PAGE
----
Numerical Study of a Six-Stroke Gasoline Compression Ignition (6S-GCI) Engine Combustion with Oxygenated Fuels

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Conference Proceeding

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A numerical investigation of a six-stroke direct injection compression ignition engine operation in a low temperature combustion (LTC) regime is presented. The fuel employed is a gasoline-like oxygenated fuel consisting of 90% isobutanol and 10% diethyl ether (DEE) by volume to match the reactivity of conventional gasoline with octane number 87. The computational simulations of the in-cylinder processes were performed using a high-fidelity multidimensional in-house 3D CFD code (MTU-MRNT) with improved spray-sub models and CHEMKIN library. The combustion chemistry was described using a two-component (isobutanol and DEE) fuel model whose oxidation pathways were given by a reaction mechanism with 177 species and 796 reactions. The key advantage of six-stroke engine operation is the ability to switch the combustion mode among kinetical controlled mode (KCM), kinetically-driven mixing control mode (K-MCM) and mixing controlled mode (MCM) in the second power stroke (PS2) providing a wider range of combustion control. The K-MCM mode operation has shown to reduce both soot and NOx emissions substantially at low load (around 7bar IMEP) engine operations. The current work focuses on 6S-GCI engine operation using synthetic fuels at high load engine operation with the constraints on pressure rise rate (<10bar/deg), combustion efficiency (>90%), soot and NOx emissions (<1g/kg fuel). With the constraints met, engine operating conditions at 15 bar IMEP and 2000 rpm were identified as a function of fuel split ratio and injection timings. Parametric study was also performed by varying fuel injection pressure, initial gas temperature at IVC, boost pressure and exhaust gas recirculation ratio. Engine performance and emissions characteristics of parametric variation are presented as well.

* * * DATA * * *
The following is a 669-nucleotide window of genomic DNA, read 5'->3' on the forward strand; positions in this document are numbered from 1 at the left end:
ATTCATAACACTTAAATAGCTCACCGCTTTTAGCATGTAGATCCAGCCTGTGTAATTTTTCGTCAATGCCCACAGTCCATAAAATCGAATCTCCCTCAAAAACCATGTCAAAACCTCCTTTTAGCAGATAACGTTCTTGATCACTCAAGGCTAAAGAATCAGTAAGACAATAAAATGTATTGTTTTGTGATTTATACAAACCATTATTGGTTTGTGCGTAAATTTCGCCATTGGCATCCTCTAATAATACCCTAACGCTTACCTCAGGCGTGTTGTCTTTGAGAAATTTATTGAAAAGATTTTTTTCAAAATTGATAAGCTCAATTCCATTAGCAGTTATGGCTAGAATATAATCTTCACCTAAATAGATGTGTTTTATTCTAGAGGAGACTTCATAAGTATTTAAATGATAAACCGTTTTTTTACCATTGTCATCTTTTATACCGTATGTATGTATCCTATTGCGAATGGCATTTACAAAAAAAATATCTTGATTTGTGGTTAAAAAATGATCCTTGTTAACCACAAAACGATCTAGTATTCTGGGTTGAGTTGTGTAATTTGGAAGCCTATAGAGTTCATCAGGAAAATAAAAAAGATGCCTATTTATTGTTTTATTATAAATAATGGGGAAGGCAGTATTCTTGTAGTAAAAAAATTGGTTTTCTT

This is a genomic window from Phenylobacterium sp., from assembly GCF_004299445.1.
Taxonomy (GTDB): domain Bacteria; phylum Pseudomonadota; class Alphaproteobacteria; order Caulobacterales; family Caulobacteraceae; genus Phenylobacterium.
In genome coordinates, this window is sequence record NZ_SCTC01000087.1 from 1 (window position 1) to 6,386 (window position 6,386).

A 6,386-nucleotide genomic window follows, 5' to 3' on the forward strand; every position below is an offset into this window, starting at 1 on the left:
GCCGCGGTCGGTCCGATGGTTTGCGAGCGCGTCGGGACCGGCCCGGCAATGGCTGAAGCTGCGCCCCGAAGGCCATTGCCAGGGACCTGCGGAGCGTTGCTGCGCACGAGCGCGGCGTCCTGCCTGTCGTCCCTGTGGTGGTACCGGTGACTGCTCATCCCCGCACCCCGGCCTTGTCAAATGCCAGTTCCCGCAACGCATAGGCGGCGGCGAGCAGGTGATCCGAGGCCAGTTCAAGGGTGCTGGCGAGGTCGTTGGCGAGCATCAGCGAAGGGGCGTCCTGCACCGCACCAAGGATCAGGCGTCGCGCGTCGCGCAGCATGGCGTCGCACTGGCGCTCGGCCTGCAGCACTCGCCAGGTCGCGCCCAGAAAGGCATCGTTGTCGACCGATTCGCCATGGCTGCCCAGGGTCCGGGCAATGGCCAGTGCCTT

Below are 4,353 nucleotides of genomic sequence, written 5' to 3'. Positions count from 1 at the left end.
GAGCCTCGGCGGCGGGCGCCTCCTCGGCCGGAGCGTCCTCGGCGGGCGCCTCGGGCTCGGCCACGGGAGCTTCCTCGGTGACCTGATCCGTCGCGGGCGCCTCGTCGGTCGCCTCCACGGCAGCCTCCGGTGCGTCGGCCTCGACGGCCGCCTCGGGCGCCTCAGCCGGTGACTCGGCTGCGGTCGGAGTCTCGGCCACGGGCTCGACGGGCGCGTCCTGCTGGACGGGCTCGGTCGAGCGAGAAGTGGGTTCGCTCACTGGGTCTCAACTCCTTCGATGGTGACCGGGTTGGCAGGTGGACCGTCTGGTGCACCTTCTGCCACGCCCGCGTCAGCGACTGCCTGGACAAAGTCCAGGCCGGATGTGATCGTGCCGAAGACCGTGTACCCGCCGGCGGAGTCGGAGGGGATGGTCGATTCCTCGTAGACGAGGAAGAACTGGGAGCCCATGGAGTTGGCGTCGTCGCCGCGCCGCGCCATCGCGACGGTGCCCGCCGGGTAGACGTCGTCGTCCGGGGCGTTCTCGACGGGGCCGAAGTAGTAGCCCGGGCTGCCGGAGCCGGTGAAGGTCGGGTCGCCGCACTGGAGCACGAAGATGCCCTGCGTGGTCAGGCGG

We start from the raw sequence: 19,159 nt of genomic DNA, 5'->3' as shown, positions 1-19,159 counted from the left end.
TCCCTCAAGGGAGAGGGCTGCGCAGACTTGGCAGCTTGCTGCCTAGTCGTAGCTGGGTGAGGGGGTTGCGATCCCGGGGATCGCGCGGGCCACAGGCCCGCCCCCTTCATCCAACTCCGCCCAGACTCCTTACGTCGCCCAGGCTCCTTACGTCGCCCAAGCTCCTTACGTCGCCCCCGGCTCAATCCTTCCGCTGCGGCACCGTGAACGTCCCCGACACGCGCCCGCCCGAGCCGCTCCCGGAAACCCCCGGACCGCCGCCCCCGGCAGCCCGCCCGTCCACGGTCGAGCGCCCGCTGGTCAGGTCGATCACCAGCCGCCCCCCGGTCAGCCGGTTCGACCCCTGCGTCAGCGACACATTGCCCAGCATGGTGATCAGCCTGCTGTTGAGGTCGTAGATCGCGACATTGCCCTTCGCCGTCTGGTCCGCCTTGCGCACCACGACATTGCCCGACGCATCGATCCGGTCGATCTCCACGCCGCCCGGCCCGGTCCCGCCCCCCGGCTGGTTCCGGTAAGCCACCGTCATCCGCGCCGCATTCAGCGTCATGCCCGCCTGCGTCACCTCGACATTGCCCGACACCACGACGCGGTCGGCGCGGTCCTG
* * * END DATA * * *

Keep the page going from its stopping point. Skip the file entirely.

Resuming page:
Publication Title

SAE Technical Papers